Although bankruptcy can be caused by frivolous spending and lavish lifestyles, that’s not always the main reason why it occurs. According to the San Fransisco Chronicle, there are five main life events and changes that can make you much more likely to file bankruptcy.
1. Medical Expenses
A Harvard University study says this is the biggest cause of bankruptcy. Sixty-two percent of all personal bankruptcies are filed because of huge medical debt. And surprisingly, the study also showed that 78% of those who had to file bankruptcy because of medical debt had insurance.
2. Job Loss
Millions of Americans are unemployed which puts them at a greater risk for filing bankruptcy. Job loss is a big cause for bankruptcy because often people who don’t have emergency funds live off credit cards while they are unemployed. Also, when people aren’t employed they may start paying for insurance themselves which is a bigger financial drain at a time when their income has ceased.
3. Uncontrolled Spending
Out of control credit card bills, huge mortgages and expensive car payments can force bankruptcy as well. If borrowers are unable to make the minimum payments they may find that only way out of their situation is by filing for bankruptcy. While some solutions like debt consolidation and home equity loans may offer temporary relief, they often still end up in bankruptcy. Robert Lawless, professor of law at the University of Illinois told USA Today that home equity loans may have worked before the housing crisis, but now that’s not an option for many homeowners. “People have borrowed money to avoid filing for bankruptcy,” says Lawless. “When consumer credit tightens up, as we’ve seen, that does increase the (bankruptcy) filing rate.”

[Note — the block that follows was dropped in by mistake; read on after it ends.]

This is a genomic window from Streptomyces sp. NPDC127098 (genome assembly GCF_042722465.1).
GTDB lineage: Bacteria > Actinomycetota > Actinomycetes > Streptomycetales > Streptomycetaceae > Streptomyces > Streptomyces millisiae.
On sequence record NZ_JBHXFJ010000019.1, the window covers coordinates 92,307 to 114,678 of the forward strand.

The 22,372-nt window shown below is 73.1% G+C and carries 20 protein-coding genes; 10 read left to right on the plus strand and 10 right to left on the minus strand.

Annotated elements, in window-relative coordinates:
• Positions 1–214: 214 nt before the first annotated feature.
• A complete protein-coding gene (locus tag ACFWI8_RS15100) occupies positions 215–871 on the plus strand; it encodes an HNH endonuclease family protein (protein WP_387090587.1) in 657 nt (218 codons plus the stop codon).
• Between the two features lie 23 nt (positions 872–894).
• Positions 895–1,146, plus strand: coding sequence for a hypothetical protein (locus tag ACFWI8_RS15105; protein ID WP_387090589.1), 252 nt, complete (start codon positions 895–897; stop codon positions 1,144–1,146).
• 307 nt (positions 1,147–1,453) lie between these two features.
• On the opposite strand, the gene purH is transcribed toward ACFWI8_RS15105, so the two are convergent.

Ending a marriage is costly in many ways. From legal fees to child support and alimony, plus the added burden for maintaining a household on just one income can cause incredible financial strain. Earning power may also go down while dealing with the emotional stress of a divorce. All of these factors can commonly lead to bankruptcy.
5. Unexpected Disaster
Even if you have an emergency fund, it can be difficult, or almost impossible, to prepare for natural disasters like earthquakes, flooding or hurricanes. These events can lead to bankruptcy, especially if the homeowner doesn’t have insurance. Not only can these catastrophe cost them their homes, but they can also lose their jobs due to loss of stability.
Bankruptcy filings were up 32% in 2008, according to the Administrative Office of the US Courts. There were 1.47 million bankruptcies last year and Samuel Gerdano, executive director of the American Bankruptcy Institute tells USA Today he expects even more this year. “We are already on a faster pace in 2010 than we were a year ago,” Gerdano says. “Consumer filings will likely surpass 1.5 million filings this year.”
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